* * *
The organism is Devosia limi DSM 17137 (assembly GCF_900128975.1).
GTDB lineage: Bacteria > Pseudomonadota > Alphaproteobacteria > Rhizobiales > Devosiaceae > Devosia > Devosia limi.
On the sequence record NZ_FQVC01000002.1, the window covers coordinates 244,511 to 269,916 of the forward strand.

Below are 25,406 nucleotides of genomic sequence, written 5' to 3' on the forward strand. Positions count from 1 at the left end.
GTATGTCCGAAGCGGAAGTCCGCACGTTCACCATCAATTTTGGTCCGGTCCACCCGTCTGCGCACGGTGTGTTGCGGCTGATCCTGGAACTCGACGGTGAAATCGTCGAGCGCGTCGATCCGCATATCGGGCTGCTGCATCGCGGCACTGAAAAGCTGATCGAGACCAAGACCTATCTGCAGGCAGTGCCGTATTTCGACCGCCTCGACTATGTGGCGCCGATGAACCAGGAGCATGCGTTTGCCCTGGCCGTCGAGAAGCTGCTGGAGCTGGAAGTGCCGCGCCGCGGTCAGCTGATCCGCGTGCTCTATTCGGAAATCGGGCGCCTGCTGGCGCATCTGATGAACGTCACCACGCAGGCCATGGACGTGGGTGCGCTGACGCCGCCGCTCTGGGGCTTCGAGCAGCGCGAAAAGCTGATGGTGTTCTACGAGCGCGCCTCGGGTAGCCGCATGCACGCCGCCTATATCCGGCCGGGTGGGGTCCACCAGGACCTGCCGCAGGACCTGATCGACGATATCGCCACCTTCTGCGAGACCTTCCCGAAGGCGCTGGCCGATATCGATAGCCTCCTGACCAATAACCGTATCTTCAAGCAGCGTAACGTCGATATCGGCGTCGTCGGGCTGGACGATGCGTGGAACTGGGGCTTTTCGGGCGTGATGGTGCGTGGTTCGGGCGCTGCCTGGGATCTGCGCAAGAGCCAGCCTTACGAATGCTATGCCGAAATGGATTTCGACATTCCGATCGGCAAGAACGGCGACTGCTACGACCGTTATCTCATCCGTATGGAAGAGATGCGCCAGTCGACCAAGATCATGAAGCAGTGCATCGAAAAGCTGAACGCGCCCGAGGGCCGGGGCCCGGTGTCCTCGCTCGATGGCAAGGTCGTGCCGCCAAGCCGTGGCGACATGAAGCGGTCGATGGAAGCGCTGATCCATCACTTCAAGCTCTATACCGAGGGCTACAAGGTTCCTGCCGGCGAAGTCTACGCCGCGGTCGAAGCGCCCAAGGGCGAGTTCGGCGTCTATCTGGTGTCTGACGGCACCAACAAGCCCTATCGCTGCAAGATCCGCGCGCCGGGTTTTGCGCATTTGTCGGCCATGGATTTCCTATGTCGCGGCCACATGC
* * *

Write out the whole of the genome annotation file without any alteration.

The organism is Devosia limi DSM 17137 (assembly GCF_900128975.1).
GTDB lineage: Bacteria > Pseudomonadota > Alphaproteobacteria > Rhizobiales > Devosiaceae > Devosia > Devosia limi.
On the sequence record NZ_FQVC01000002.1, the window covers coordinates 244,511 to 269,916 of the forward strand.

Below are 25,406 nucleotides of genomic sequence, written 5' to 3' on the forward strand. Positions count from 1 at the left end.
GTATGTCCGAAGCGGAAGTCCGCACGTTCACCATCAATTTTGGTCCGGTCCACCCGTCTGCGCACGGTGTGTTGCGGCTGATCCTGGAACTCGACGGTGAAATCGTCGAGCGCGTCGATCCGCATATCGGGCTGCTGCATCGCGGCACTGAAAAGCTGATCGAGACCAAGACCTATCTGCAGGCAGTGCCGTATTTCGACCGCCTCGACTATGTGGCGCCGATGAACCAGGAGCATGCGTTTGCCCTGGCCGTCGAGAAGCTGCTGGAGCTGGAAGTGCCGCGCCGCGGTCAGCTGATCCGCGTGCTCTATTCGGAAATCGGGCGCCTGCTGGCGCATCTGATGAACGTCACCACGCAGGCCATGGACGTGGGTGCGCTGACGCCGCCGCTCTGGGGCTTCGAGCAGCGCGAAAAGCTGATGGTGTTCTACGAGCGCGCCTCGGGTAGCCGCATGCACGCCGCCTATATCCGGCCGGGTGGGGTCCACCAGGACCTGCCGCAGGACCTGATCGACGATATCGCCACCTTCTGCGAGACCTTCCCGAAGGCGCTGGCCGATATCGATAGCCTCCTGACCAATAACCGTATCTTCAAGCAGCGTAACGTCGATATCGGCGTCGTCGGGCTGGACGATGCGTGGAACTGGGGCTTTTCGGGCGTGATGGTGCGTGGTTCGGGCGCTGCCTGGGATCTGCGCAAGAGCCAGCCTTACGAATGCTATGCCGAAATGGATTTCGACATTCCGATCGGCAAGAACGGCGACTGCTACGACCGTTATCTCATCCGTATGGAAGAGATGCGCCAGTCGACCAAGATCATGAAGCAGTGCATCGAAAAGCTGAACGCGCCCGAGGGCCGGGGCCCGGTGTCCTCGCTCGATGGCAAGGTCGTGCCGCCAAGCCGTGGCGACATGAAGCGGTCGATGGAAGCGCTGATCCATCACTTCAAGCTCTATACCGAGGGCTACAAGGTTCCTGCCGGCGAAGTCTACGCCGCGGTCGAAGCGCCCAAGGGCGAGTTCGGCGTCTATCTGGTGTCTGACGGCACCAACAAGCCCTATCGCTGCAAGATCCGCGCGCCGGGTTTTGCGCATTTGTCGGCCATGGATTTCCTATGTCGCGGCCACATGC